# MATLAB Tutorial 5

** Published:**

These notes build on writing `if`

loops and `for`

loops and introduces plotting in MATLAB.

## Revisiting loops to generate data

Consider the following equation:

We’re going to generate these values from *-5 < x < 5* so we can plot the function later. For each value of x, we need to calculate the appropriate value (we’ll call them *y*) according to the function above. The end goal of our code is to have a vector of *y* values. I’ll also be writing this code in a way that makes things a little easier to change later on.

To generate a line plot, we (usually) need two vectors: one for our x-coordinates, and one for our corresponding y-coordinates. We need to write code to calculate what the appropriate y-values will be for our chosen x-values:

```
lowerBound = -5; % The minimum bound of x values
upperBound = 5; % The maximum bound of x values
xValues = lowerBound:upperBound; % Generate a vector of x values
numPoints = numel(xValues); % Number of x values
for thisPoint = 1:numPoints
thisX = xValues(thisPoint);
if thisX < 0
thisY = 0;
elseif thisX >=0 && thisX <= 2
thisY = thisX*2;
else
thisY = thisX^2;
end
yValues(thisPoint) = thisY;
end
```

At the top of the code, the `lowerBound`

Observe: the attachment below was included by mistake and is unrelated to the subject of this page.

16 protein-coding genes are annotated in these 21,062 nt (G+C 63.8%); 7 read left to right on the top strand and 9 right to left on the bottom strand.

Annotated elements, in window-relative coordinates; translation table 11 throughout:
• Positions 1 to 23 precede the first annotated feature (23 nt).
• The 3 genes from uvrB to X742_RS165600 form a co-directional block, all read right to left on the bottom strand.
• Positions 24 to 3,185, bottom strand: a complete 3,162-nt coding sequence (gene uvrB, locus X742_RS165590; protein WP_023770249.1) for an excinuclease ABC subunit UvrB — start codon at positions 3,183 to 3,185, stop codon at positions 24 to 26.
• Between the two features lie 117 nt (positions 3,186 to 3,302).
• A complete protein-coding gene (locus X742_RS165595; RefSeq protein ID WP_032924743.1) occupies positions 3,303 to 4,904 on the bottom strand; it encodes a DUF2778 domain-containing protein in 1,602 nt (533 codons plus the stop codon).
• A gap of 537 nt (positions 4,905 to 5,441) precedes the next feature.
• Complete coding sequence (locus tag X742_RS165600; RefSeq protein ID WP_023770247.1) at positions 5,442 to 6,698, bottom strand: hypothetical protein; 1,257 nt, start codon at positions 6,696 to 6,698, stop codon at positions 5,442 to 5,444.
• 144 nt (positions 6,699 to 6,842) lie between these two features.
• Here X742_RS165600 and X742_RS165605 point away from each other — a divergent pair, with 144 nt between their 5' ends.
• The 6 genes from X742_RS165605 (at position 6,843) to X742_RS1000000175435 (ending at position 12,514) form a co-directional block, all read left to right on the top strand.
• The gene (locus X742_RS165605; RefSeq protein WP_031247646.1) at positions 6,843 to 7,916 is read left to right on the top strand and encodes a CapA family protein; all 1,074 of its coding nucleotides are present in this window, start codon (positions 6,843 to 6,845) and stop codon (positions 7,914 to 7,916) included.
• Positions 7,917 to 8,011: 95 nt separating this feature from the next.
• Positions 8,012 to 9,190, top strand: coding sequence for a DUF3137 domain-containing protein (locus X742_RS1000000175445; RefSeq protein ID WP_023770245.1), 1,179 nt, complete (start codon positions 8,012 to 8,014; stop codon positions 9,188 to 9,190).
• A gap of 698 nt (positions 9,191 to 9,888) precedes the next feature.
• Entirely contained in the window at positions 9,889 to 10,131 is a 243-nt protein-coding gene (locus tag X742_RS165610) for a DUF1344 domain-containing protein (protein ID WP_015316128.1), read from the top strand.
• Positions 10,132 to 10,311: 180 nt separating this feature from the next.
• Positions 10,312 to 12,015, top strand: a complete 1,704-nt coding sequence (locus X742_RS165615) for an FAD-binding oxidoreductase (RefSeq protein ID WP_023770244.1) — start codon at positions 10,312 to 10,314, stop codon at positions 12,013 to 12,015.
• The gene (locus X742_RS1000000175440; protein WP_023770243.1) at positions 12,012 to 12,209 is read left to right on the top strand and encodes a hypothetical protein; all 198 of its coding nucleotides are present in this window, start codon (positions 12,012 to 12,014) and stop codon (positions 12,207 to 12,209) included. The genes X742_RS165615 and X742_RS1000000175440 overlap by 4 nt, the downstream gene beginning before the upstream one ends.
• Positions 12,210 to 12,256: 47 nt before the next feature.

and `upperBound`

are defined allowing this to be easily changed. This is better than writing `for x = -5:5`

for a few reasons here. It is a good habit to define variables at the top of the code instead of hard coding it into the `for`

loop, especially in situations when we might reuse that variable. Changing the value is easier than searching for the `for`

loop and rewriting the values into the code.

Below that, I’ve created a vector for our `xValues`

and found the number of points in this vector using the `numel`

functions. I did this because we’re not starting from a straightforward value like 1 in this case. So the number of points will vary.

The `for`

loop iterates for the number of points I have in my x-values vector (`numPoints`

). With each iteration, it retrieves a x-value and checks if `thisX < 0`

. If so, the y-value is 0. If not, it *then* checks if this x-value is greater than or equal to zero and less than or equal to two. **Note** how I have defined the condition in the `elseif`

section of the loop. The following condition does not quite work:

```
0 <= thisX <= 2
```

This won’t work because the left hand side of the condition (`0 <= thisX`

) will be evaluated first. Because we’ve already defined in our `if`

condition something for when `thisX`

is less than zero, this will always be true, and spit out a logical 1 value! Then the right hand side of the condition is evaluated, whether our logical 1 value is less than two, which is always true! Therefore, this `elseif`

condition will always be met and not what we want.

Lastly, the `else`

section is for the rest of our x-values that we have left over.

Check your vectors by typing their variables names into the command window:

```
xValues
yValues
```

## Plotting in MATLAB (using the `plot`

function)